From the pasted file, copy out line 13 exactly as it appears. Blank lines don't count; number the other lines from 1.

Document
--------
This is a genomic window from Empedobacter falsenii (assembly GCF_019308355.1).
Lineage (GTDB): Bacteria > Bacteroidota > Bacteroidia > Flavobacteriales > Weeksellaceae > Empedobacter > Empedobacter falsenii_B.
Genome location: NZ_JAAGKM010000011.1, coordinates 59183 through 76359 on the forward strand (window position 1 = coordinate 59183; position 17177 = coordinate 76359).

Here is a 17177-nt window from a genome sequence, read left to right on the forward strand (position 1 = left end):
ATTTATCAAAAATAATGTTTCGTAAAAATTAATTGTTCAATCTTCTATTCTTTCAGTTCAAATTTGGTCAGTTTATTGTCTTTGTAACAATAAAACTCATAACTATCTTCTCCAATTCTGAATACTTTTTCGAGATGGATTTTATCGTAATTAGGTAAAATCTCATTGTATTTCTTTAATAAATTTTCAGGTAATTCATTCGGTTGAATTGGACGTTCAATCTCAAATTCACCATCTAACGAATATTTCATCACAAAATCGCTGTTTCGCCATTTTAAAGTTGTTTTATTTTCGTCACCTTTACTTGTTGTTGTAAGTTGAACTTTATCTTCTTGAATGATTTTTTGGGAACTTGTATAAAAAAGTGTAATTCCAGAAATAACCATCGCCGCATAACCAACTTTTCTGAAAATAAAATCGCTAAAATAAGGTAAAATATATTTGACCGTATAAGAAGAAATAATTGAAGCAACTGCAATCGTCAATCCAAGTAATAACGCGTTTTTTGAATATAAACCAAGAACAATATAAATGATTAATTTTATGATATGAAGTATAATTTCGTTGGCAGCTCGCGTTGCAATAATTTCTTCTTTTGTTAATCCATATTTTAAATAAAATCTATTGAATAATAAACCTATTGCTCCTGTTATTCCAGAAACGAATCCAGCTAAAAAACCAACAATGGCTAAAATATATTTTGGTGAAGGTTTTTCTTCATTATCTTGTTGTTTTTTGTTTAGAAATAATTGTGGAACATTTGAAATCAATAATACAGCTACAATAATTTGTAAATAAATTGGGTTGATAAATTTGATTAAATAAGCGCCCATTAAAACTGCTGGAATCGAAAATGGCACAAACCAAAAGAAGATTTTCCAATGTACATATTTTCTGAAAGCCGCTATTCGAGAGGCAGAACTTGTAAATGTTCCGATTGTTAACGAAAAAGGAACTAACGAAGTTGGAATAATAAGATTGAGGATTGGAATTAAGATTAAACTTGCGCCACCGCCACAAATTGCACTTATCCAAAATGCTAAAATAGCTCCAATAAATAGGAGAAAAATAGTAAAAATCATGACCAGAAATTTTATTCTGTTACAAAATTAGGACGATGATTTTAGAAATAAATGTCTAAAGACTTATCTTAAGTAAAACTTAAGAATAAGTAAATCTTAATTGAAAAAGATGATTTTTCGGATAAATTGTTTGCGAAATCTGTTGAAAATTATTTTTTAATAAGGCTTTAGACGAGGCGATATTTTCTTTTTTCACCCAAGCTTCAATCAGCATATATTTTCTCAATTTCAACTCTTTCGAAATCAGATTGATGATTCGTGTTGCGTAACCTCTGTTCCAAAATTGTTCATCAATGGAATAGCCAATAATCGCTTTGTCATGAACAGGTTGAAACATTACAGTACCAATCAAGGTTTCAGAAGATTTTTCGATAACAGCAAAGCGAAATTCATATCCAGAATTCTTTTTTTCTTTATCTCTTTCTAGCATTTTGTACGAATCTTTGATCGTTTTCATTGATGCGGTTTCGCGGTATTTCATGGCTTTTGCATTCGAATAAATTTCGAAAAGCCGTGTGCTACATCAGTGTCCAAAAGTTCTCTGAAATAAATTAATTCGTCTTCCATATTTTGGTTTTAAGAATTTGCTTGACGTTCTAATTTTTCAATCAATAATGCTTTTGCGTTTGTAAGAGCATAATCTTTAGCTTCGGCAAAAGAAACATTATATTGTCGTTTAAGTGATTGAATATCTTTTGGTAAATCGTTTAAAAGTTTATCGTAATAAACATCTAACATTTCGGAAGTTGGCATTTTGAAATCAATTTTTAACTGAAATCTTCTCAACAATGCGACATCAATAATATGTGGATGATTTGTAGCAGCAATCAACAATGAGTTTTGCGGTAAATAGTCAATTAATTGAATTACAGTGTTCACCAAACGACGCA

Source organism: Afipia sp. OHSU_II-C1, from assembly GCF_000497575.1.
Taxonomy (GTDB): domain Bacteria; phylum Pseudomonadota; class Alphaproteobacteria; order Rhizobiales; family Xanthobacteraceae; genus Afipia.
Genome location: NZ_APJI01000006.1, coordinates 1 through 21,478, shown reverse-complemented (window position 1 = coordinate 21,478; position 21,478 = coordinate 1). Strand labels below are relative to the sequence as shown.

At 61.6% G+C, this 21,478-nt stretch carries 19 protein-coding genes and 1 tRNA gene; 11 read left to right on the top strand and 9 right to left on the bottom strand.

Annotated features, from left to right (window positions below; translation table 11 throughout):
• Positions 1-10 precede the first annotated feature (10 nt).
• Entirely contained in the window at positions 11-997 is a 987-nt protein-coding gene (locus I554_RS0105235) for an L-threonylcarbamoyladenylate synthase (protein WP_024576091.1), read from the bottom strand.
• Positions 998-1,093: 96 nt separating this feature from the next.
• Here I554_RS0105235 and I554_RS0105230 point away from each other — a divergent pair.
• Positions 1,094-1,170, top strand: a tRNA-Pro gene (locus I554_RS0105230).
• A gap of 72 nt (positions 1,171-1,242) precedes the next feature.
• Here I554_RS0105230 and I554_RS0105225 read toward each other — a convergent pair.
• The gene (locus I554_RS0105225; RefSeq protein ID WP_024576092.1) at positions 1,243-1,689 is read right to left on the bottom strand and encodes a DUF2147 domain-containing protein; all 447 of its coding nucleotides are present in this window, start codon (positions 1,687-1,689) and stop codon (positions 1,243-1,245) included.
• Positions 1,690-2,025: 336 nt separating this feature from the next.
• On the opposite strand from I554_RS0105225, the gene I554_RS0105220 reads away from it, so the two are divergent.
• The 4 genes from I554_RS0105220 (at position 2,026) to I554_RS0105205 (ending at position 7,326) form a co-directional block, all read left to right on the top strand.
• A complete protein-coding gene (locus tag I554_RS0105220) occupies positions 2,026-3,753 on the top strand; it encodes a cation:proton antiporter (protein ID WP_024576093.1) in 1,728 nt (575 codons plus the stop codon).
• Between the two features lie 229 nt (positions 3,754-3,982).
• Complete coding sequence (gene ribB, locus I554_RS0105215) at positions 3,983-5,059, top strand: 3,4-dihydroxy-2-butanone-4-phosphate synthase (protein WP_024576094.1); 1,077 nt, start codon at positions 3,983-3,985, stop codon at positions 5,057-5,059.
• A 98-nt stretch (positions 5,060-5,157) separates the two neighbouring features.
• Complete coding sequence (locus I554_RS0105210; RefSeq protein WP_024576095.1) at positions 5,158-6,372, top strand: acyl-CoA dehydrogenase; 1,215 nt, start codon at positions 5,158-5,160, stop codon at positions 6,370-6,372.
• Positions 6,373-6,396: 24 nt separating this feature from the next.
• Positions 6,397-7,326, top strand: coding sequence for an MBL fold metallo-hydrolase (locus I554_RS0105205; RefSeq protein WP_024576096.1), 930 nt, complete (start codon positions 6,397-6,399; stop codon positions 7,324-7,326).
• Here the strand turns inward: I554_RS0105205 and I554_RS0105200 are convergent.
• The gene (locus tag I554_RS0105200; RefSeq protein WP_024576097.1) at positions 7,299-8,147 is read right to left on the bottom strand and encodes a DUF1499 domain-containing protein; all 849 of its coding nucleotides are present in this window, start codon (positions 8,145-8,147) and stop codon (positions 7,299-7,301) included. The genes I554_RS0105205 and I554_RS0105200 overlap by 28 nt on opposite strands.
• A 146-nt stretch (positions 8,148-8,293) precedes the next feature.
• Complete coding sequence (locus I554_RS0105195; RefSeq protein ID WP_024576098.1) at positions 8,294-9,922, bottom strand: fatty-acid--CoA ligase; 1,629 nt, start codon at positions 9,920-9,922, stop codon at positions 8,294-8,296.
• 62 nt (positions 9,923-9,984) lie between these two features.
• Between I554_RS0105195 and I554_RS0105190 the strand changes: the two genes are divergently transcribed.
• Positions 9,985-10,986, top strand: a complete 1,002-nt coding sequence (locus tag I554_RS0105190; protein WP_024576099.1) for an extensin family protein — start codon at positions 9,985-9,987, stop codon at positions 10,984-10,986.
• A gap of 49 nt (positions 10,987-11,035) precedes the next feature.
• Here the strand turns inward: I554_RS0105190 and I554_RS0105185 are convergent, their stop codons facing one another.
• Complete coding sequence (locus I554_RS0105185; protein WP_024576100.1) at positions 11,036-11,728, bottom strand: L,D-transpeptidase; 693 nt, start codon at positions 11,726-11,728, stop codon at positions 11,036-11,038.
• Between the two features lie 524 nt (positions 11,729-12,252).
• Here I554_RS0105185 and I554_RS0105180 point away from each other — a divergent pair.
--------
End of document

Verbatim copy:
• Positions 998-1,093: 96 nt separating this feature from the next.